In June of 2004, I received the RV-9 rudder. It sat in a box in my garage in Tennessee until August 15, 2005. On that date I finally started to construct it. I never felt any urgency to complete it since the original RV-7 rudder was already assembled.
Upper left photo is of the box the RV-9 rudder came in. To the right is a picture of the detail parts as they came out of the box.
Step one for me was to trim and fit the internal stiffeners. Unlike the other control surfaces, all of the stiffeners were the same length and had to be trimmed for length as well as tapering the vertical flange. The photo upper left was taken just after I started. At right is a photo taken after the parts had the vertical flange tapered. I did not take any more pictures of the trimming process.
The next thing that I did was to dimple the rivet holes in the skins (upper left). I countersunk the holes in the lower rib and the vertical spar instead of dimpling them (not shown). Upper right is a photo of a mistake. The R-710 horn brace needs to be trimmed. It has two holes in each flange that needs to be trimmed similar to the notches in the stiffeners. Further, the holes are approximately on the trim line shown on the drawing. I trimmed the flanges to the holes without double checking. Needless to say, the picture above right shows that I trimmed too much.
I had two choices, 1) order a new part or, 2) repair the existing one. I chose 2). The picture above left shows my repair on one of the flanges. Having a lot of experience with sheet metal does not automatically instill you with talent but it does give you the mental resources needed to correct mistakes. I would not have made this mistake had I double checked before trimming. I spent more time repairing than I would have spent double checking before cutting. Upper right is a photo of the rudder parts after etch and alodine.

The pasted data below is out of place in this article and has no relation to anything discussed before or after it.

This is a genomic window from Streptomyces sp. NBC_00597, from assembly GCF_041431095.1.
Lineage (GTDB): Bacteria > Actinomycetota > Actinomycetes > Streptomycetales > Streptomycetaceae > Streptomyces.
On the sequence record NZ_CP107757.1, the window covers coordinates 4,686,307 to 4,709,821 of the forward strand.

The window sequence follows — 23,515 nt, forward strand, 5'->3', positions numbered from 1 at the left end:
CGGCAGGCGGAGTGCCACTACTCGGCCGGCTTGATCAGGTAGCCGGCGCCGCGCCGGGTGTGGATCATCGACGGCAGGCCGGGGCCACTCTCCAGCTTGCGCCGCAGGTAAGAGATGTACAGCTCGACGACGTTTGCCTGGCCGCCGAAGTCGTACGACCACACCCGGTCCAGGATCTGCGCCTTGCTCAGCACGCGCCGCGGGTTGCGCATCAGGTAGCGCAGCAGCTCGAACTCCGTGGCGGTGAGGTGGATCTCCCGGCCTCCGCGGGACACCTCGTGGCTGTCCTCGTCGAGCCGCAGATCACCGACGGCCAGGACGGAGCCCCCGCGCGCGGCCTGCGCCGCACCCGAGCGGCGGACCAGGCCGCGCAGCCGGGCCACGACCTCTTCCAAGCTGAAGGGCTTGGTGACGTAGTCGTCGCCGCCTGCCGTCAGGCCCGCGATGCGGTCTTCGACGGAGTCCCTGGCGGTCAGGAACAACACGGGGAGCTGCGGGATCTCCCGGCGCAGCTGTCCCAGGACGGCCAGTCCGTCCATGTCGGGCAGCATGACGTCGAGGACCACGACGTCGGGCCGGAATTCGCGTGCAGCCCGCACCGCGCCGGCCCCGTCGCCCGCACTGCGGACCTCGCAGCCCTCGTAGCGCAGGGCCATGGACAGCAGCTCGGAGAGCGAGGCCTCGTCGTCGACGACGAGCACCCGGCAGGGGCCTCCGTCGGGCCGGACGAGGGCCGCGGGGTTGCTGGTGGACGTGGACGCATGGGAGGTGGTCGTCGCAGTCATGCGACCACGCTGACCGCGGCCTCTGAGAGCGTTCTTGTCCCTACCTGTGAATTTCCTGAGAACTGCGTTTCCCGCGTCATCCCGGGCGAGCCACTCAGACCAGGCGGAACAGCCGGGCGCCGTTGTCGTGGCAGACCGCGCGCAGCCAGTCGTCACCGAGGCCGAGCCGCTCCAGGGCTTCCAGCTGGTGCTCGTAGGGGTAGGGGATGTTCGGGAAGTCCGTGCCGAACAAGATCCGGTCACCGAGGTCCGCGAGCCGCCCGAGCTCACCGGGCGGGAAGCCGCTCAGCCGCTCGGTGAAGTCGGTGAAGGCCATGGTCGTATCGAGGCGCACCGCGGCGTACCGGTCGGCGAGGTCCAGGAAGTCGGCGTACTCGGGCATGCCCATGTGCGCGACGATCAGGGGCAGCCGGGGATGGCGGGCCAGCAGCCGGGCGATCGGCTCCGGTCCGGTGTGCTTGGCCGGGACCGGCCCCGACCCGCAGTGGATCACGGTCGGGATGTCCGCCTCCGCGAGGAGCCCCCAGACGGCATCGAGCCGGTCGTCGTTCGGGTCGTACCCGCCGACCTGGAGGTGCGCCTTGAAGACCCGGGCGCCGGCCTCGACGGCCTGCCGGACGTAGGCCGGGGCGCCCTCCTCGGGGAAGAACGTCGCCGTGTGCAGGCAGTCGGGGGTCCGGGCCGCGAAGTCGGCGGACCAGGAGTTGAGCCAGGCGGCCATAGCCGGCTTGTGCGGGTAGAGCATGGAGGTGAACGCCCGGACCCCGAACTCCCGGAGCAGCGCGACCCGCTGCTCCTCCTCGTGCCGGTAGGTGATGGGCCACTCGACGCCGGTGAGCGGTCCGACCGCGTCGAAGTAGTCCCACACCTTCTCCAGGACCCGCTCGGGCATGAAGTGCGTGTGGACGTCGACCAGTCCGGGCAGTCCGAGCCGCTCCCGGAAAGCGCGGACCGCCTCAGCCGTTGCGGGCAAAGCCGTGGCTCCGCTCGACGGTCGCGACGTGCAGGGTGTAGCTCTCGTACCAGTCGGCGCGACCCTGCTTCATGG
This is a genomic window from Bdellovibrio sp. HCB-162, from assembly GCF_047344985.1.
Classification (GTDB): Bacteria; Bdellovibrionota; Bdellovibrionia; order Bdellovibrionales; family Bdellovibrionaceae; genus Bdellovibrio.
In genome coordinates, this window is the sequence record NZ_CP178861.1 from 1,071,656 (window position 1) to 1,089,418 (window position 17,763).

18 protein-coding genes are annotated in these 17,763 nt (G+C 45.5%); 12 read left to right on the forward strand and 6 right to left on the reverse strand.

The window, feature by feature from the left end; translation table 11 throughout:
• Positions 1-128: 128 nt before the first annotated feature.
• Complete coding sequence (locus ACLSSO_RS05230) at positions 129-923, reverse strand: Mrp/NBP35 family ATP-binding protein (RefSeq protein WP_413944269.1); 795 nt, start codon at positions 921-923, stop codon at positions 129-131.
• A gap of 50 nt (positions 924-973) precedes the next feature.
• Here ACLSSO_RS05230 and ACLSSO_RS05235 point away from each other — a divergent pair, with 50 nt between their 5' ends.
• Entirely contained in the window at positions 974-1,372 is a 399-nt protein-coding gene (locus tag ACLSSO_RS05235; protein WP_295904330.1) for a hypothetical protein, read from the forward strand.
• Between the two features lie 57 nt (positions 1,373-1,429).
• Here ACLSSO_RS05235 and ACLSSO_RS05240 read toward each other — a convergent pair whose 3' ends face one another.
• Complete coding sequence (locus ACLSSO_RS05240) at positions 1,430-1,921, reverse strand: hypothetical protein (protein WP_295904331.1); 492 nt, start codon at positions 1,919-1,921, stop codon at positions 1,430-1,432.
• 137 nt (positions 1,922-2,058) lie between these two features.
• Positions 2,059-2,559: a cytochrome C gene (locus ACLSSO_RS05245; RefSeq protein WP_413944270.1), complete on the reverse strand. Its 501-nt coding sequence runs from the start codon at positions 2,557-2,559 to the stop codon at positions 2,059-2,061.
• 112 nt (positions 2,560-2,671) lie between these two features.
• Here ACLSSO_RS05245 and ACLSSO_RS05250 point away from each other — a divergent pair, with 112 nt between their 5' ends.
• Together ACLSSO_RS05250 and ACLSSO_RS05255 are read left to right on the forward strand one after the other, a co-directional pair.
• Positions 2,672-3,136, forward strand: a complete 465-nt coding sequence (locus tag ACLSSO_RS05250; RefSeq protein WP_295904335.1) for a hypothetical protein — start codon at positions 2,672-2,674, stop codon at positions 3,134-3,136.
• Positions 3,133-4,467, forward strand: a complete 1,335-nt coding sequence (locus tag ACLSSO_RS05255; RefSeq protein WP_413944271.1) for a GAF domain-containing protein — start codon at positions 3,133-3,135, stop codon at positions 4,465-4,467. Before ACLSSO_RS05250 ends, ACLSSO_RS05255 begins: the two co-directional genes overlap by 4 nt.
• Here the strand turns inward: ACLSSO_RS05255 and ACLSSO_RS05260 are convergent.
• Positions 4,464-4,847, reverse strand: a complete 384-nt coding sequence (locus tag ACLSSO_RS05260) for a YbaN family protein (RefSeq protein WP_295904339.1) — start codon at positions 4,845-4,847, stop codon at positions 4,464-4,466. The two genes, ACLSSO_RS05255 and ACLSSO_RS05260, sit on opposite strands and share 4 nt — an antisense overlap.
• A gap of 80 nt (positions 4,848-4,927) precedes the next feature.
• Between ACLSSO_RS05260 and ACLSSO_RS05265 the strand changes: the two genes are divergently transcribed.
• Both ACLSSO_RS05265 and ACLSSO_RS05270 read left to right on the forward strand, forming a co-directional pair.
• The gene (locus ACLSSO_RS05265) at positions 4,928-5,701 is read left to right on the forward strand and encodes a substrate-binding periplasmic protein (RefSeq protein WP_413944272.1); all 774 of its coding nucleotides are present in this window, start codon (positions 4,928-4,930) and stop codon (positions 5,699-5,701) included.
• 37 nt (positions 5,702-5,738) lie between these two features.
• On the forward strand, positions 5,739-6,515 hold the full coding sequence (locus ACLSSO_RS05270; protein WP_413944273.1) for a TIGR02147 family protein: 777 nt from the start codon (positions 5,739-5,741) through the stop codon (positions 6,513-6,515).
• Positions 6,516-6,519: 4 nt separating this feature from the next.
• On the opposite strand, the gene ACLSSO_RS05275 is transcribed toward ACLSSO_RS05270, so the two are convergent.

Above are two photos of the rudder being primed. There were 34 parts in all including the two extra ones needed to repair the F-710.
After the primer was dry, I installed the three reinforcements for the rod end nutplates. I installed the upper two nutplates and decided to wait on the lower one to make sure it was not in the way of installing the F-710. Next I started on the stiffeners (above right).
Above left is a photo of all of the stiffeners installed on the left skin. Above right is a photo of the right skin after I removed the protective coating from around the rivet lines in preparation for installing the stiffeners. I did not photo the process on the left skin.
Above left is a picture of the beginning of the final assembly. The R-902 spar is attached to the R-904 lower rib. The F-710 rudder horn is next (above right).
Above left is a photo of the F-710 rudder horn. The upper arrow is pointing to the rivets in my repair. The lower arrow is pointing to the F-917 shim that needs to be made and installed. The right photo shows the skeleton (?) just before the first skin was installed.